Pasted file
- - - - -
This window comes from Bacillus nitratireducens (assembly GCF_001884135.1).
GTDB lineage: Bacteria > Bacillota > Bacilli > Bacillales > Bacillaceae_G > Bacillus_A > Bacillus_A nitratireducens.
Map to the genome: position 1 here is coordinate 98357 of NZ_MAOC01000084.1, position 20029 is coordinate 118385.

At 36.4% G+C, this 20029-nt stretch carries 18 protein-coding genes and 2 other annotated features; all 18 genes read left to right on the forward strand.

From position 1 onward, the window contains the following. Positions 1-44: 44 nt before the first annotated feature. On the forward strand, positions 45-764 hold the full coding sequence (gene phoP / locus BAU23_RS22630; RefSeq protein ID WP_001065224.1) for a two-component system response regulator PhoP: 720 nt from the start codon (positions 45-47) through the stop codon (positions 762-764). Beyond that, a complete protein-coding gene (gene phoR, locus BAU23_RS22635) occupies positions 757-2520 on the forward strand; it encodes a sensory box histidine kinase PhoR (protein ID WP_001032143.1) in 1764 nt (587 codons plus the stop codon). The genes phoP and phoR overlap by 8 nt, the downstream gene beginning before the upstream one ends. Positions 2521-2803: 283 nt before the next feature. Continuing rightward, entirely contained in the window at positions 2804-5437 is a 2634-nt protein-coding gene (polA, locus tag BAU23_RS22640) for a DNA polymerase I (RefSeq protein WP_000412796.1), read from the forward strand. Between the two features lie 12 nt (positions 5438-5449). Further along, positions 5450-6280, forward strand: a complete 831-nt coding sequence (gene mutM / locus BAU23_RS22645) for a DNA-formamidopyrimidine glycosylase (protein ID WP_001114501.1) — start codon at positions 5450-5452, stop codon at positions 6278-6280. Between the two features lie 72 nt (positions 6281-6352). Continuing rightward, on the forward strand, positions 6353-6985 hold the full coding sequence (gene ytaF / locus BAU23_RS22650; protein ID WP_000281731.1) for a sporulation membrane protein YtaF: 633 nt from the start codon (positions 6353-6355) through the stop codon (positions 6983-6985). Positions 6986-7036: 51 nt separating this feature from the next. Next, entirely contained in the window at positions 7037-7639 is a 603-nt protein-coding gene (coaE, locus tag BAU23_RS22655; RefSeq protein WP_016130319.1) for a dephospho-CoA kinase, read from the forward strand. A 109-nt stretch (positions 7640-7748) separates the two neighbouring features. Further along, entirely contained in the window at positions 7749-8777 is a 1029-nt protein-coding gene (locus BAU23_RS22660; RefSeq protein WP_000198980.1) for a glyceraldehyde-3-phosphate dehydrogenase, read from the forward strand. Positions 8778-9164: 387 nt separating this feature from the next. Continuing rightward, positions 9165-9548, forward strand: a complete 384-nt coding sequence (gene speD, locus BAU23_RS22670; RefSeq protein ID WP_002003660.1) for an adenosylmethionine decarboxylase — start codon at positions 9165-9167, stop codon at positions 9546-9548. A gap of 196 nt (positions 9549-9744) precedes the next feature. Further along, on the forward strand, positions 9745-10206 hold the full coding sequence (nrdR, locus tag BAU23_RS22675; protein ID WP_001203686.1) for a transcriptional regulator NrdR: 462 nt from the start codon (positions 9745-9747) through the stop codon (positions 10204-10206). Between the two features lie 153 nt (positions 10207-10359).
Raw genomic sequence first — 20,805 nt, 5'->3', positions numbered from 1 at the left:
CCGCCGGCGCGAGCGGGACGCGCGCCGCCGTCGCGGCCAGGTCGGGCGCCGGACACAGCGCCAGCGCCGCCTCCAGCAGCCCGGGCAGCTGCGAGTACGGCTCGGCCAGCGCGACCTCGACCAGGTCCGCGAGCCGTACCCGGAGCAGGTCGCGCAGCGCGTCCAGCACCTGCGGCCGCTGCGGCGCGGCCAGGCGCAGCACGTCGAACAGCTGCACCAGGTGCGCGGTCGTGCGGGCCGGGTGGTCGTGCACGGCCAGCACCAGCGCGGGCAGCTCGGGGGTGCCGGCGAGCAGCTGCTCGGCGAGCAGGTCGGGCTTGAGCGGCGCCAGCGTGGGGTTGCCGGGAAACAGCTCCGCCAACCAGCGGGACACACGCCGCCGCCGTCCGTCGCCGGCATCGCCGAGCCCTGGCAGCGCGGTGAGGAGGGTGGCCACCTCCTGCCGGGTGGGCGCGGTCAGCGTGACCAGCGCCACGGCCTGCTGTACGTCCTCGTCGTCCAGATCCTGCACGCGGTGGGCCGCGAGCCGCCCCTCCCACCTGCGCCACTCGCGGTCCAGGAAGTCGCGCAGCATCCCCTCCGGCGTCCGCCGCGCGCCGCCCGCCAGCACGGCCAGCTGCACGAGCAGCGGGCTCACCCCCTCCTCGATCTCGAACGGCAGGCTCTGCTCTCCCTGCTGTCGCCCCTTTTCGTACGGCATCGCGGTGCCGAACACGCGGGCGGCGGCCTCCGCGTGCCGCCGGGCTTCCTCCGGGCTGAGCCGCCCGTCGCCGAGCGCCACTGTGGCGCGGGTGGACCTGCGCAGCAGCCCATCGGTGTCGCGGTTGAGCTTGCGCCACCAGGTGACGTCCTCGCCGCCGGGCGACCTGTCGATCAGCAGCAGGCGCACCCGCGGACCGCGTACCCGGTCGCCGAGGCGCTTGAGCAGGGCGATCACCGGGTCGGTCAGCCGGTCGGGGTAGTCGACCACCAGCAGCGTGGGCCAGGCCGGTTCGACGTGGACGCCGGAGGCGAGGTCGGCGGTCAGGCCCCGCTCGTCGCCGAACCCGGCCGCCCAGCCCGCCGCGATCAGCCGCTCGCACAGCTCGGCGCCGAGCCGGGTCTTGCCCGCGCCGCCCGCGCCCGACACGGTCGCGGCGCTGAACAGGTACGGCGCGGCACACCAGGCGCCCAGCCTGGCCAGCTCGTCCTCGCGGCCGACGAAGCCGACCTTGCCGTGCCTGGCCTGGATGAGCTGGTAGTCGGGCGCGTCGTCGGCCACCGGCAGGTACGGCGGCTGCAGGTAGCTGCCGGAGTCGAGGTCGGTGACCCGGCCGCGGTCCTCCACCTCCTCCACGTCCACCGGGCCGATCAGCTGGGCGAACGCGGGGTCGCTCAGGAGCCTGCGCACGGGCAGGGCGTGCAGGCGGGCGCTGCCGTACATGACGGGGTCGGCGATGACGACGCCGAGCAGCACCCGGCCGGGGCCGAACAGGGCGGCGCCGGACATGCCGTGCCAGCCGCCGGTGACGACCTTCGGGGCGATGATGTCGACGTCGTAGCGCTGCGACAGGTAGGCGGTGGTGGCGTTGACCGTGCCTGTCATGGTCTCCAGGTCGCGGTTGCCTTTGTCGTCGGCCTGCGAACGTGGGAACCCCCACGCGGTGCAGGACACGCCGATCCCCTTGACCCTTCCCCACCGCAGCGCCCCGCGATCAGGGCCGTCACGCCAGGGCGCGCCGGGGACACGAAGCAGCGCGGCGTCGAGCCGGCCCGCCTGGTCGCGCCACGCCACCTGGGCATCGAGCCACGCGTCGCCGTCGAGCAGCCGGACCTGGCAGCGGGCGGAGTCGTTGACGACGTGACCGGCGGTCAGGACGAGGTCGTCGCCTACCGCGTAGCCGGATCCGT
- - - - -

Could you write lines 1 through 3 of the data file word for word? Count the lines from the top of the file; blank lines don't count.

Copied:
This window comes from Bacillus nitratireducens (assembly GCF_001884135.1).
GTDB lineage: Bacteria > Bacillota > Bacilli > Bacillales > Bacillaceae_G > Bacillus_A > Bacillus_A nitratireducens.
Map to the genome: position 1 here is coordinate 98357 of NZ_MAOC01000084.1, position 20029 is coordinate 118385.